Reducing natural hazard risk is high on the global political agenda. In response, more and more risk datasets, methods, and models are being developed and applied together with stakeholders in the decision-making process. At the same time, climate change, globalisation, urbanisation, and increased interconnectedness between ecological, physical, human, and technological systems pose major challenges to disaster risk reduction in a globally interconnected world. COVID-19 has clearly shown that single-hazard approaches to disaster risk management can leave countries unprepared. This calls for novel scientific approaches and new types of data, including loss data, to integrate the study of multiple natural and human processes. The integration of socioeconomic loss databases in risk assessments allows for effective use for both science and policy. This session is a merger between the following sessions:
Global and continental scale risk assessment for natural hazards: methods, practice and open loss and risk assessment
In this sub-session we: (1) showcase current state-of-the-art in global and continental natural hazard risk science, assessment, and application; (2) foster exchange of knowledge and good practice between scientists and practitioners; and (3) collaboratively identify future research avenues. We examine all aspects of natural hazard risk assessment at the continental to global scale, including contributions focusing on single hazards, multiple hazards, or a combination or cascade of hazards. It includes contributions focusing on globally applicable methods, such as using globally available datasets to force more local models or inform more local risk assessment.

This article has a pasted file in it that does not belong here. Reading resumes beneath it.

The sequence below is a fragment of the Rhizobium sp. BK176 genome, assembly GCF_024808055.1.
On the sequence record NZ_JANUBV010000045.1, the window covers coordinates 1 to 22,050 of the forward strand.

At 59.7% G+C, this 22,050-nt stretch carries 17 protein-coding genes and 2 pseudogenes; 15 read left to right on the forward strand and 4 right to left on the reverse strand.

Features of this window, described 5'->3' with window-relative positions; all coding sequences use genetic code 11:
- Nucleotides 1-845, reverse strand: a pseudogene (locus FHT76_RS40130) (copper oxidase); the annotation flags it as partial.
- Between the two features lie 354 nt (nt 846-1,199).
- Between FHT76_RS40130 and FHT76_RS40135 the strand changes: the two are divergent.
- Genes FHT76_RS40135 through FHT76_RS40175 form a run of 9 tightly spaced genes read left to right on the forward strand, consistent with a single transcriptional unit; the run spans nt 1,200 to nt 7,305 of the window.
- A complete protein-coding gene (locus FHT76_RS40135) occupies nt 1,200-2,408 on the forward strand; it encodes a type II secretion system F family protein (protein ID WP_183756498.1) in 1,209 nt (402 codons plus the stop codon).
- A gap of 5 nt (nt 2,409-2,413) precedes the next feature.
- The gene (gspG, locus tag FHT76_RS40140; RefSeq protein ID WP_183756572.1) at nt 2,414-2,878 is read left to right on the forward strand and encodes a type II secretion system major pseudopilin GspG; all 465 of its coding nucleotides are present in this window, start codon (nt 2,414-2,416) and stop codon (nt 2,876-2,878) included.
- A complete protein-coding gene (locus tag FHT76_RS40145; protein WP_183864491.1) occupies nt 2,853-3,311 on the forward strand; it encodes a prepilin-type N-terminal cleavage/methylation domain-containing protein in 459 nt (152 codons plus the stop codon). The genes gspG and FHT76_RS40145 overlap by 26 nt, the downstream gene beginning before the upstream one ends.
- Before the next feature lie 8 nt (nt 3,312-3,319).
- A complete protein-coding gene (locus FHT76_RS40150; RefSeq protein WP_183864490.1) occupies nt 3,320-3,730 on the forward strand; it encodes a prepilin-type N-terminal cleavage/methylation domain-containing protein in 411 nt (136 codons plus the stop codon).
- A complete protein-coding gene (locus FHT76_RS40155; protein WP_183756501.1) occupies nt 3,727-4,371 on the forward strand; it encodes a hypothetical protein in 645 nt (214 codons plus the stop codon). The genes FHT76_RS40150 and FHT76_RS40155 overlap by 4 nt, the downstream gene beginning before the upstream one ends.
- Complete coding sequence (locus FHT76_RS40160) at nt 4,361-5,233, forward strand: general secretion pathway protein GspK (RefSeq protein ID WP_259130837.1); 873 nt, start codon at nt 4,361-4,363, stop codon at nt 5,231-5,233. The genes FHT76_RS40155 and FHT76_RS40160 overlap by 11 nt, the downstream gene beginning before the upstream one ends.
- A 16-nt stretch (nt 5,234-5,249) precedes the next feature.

Interplay between natural hazards and vulnerable societies in the context of global change
This sub-session aims to: (1) gather research, empirical studies, and observation data that are useful for understanding and assessing risk to inform resilience building strategies in the context of global change, (2) identify persistent gaps, and (3) propose potential ways forward. The session welcomes contributions on the following topics, among others: What can we learn from comparative studies of past successes and failures? Why do we still see increasing impacts of natural hazards despite major progress in understanding their drivers and constant innovation in methods? Which approaches are needed to assess and manage multi-hazard and multi-risk?
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